"It's good for people to know that debate in science is the norm. "Science is dynamic. Science is argumentative. Science is continual testing and challenging. Science is not about something everyone has to memorize because some organisation has given it its blessing." Mark Sykes, PSI.

The debate is sparked by the IAU definition of a planet, which is summed up in three points as a celestial body that (a) is in orbit around the Sun, (b) has sufficient mass for its self-gravity to overcome rigid body forces so that it assumes a hydrostatic equilibrium (nearly round) shape, and (c) has cleared the neighbourhood around its orbit. But it’s this last point that is causing a lot of confusion.

"The public and even many scientists are confused about what this means, and wonder if asteroids crossing the orbits of Earth and even Jupiter compromise their planetary status because these are objects that have not been cleared from their orbits," says Sykes. In order to clear its orbit, an object needs to be more and more massive the farther it is from the Sun.

"At the end of the day, scientific debate is a tool we use to increase our knowledge and understanding. It is also fun." Mark Sykes, PSI.

Sykes is a strong proponent of the 13 planet Solar System, seeing Mercury, Venus, Earth, Mars, Ceres, Jupiter, Saturn, Uranus, Neptune, Pluto, Charon, Eris, and recently discovered Makemake all as ‘proper’ planets, since they are all round, and all orbit the Sun. Moreover, Pluto and Charon would be considered a double planet because they both satisfy the criterion for being massive enough to be round, and therefore are fundamentally different from small, irregularly shaped asteroids and comets. However, the IAU have an eight-planet Solar System: Mercury, Venus, Earth, Mars, Jupiter, Saturn, Uranus and Neptune, with Ceres, Pluto, Eris and Makemake as dwarf planets, and the denomination of plutoid assigned to those dwarf planets orbiting the Sun beyond the orbit of Neptune.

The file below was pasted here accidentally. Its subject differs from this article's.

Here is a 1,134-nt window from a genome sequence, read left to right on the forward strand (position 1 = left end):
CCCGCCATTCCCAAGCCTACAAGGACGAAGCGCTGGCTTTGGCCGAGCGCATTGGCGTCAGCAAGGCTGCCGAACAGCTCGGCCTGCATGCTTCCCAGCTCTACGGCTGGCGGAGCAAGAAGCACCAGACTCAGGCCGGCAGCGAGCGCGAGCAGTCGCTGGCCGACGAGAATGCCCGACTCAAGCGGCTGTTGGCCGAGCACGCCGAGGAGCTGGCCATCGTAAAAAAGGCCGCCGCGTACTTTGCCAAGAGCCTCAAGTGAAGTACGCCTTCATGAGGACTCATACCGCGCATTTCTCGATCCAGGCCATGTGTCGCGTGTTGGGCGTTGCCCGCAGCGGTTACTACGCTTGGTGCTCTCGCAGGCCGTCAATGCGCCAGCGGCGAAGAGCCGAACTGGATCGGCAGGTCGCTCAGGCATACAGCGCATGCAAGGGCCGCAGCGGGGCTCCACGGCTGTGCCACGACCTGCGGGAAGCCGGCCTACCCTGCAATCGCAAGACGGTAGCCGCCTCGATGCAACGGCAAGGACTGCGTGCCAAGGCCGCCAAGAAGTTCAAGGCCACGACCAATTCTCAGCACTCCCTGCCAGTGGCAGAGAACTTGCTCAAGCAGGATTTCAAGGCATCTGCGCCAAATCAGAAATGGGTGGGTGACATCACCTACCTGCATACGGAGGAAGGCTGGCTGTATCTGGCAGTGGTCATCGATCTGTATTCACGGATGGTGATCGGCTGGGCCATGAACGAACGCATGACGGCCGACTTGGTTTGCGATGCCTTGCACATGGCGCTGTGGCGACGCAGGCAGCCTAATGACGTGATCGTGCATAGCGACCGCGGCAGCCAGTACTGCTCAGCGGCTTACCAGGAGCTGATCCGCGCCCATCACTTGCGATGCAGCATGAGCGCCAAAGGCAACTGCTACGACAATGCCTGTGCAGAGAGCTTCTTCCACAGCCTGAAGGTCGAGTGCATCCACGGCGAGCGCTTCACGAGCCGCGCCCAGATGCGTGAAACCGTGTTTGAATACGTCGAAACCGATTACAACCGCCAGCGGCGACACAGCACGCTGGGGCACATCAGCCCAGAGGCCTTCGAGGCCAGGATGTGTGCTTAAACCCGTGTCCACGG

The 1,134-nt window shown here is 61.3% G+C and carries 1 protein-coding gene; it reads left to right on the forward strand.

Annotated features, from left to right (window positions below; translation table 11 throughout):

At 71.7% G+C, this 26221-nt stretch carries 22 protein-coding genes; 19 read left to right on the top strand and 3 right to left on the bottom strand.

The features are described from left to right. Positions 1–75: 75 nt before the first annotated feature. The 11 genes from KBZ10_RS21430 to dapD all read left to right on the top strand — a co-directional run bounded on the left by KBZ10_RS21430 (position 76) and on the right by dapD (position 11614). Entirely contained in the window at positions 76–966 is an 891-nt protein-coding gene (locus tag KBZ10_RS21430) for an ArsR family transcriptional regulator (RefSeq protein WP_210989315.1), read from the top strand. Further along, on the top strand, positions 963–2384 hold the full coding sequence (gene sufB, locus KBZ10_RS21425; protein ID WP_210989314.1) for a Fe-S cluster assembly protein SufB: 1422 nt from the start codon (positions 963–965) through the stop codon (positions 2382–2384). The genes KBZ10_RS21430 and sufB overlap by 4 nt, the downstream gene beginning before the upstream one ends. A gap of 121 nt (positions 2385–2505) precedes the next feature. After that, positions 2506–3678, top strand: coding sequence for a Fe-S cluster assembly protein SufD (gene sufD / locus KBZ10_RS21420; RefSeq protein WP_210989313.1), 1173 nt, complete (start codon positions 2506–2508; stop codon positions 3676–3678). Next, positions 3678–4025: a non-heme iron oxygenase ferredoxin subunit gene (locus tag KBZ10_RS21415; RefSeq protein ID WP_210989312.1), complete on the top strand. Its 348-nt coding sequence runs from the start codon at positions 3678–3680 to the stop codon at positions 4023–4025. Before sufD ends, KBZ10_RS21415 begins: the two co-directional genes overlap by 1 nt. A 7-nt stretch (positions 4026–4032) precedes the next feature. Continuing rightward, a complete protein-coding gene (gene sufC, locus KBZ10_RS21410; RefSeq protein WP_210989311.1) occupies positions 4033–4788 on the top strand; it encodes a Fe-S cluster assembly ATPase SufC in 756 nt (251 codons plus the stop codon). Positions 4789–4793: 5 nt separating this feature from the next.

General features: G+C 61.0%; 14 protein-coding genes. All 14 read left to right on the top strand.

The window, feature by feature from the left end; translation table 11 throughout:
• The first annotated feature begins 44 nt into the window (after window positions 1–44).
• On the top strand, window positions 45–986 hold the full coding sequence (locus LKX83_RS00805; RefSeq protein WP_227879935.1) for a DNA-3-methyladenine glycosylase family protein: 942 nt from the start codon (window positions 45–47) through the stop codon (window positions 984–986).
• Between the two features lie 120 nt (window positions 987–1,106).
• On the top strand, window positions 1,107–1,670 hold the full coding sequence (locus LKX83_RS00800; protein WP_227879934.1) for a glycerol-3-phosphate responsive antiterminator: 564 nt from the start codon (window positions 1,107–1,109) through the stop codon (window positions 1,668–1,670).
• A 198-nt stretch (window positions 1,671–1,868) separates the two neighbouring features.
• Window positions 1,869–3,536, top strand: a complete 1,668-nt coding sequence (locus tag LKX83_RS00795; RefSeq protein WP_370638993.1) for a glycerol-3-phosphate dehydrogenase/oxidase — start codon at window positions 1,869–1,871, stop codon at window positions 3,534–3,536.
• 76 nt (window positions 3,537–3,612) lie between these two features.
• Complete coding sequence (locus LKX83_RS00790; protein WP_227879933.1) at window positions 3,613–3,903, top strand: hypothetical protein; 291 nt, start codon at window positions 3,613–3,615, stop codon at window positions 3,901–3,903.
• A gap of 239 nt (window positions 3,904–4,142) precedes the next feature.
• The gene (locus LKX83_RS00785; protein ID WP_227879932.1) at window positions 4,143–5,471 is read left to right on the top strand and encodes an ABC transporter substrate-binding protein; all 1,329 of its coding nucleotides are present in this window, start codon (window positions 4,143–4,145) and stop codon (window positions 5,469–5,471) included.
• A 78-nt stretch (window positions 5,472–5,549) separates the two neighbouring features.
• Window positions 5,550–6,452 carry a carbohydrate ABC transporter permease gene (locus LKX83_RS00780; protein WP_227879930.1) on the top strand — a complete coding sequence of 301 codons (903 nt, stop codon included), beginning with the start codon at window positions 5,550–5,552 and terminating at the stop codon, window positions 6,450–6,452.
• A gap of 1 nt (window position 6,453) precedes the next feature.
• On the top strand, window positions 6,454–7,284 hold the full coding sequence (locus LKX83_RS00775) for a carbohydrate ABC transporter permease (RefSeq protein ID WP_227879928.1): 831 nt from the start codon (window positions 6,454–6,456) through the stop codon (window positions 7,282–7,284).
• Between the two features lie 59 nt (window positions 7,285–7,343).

The eight largest trans-neptunian objects in the Solar System, to date. Eris, Pluto and Makemake are currently classified as dwarf planets, and also fall into the sub-category of plutoids, since their orbits fall outside that of Neptune. The other bodies shown in this graphic await classification as dwarf planets (and plutoids), or will remain under the heading of 'trans-neptunian objects' or more simply 'Kuiper belt objects'. Image: NASA.

"The IAU definition, better worded, may be useful for identifying those objects that gravitationally dominate their vicinity, or perhaps those objects that managed to sweep up most of the mass of the primordial disc of the Solar System, but it does not help us understand which objects orbiting the Sun should have similar physical characteristics," continues Sykes. "And it is those physical characteristics that we go to study with spacecraft."

Some new understanding of the differences between our Solar System's planetary inhabitants and their defining characteristics will come from NASA’s New Horizons mission, which is due to arrive at the Pluto system in 2015, and the Dawn spacecraft, which will begin studying inner Solar System dwarf planet Ceres. No doubt the ‘what makes a planet a planet’ debate will begin all over again then.